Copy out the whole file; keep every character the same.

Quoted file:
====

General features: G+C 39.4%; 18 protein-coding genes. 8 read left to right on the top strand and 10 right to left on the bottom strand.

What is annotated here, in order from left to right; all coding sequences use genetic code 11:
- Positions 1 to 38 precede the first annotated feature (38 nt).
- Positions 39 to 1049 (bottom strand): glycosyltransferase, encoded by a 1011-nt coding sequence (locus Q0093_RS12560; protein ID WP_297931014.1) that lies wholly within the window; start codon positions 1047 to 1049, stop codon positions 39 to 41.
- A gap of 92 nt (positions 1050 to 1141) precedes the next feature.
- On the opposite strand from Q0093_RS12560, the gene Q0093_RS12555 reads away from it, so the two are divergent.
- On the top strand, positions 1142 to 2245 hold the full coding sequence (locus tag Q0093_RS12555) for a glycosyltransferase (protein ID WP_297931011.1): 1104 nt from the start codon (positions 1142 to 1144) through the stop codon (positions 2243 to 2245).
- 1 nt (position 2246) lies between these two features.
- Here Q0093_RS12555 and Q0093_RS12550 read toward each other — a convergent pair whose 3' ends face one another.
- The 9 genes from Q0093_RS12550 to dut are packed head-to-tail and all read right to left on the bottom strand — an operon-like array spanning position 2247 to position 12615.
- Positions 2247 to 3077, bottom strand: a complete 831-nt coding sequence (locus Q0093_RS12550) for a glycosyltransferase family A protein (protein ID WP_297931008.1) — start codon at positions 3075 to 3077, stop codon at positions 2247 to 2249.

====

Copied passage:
General features: G+C 39.4%; 18 protein-coding genes. 8 read left to right on the top strand and 10 right to left on the bottom strand.

What is annotated here, in order from left to right; all coding sequences use genetic code 11:
- Positions 1 to 38 precede the first annotated feature (38 nt).
- Positions 39 to 1049 (bottom strand): glycosyltransferase, encoded by a 1011-nt coding sequence (locus Q0093_RS12560; protein ID WP_297931014.1) that lies wholly within the window; start codon positions 1047 to 1049, stop codon positions 39 to 41.
- A gap of 92 nt (positions 1050 to 1141) precedes the next feature.
- On the opposite strand from Q0093_RS12560, the gene Q0093_RS12555 reads away from it, so the two are divergent.
- On the top strand, positions 1142 to 2245 hold the full coding sequence (locus tag Q0093_RS12555) for a glycosyltransferase (protein ID WP_297931011.1): 1104 nt from the start codon (positions 1142 to 1144) through the stop codon (positions 2243 to 2245).
- 1 nt (position 2246) lies between these two features.
- Here Q0093_RS12555 and Q0093_RS12550 read toward each other — a convergent pair whose 3' ends face one another.
- The 9 genes from Q0093_RS12550 to dut are packed head-to-tail and all read right to left on the bottom strand — an operon-like array spanning position 2247 to position 12615.
- Positions 2247 to 3077, bottom strand: a complete 831-nt coding sequence (locus Q0093_RS12550) for a glycosyltransferase family A protein (protein ID WP_297931008.1) — start codon at positions 3075 to 3077, stop codon at positions 2247 to 2249.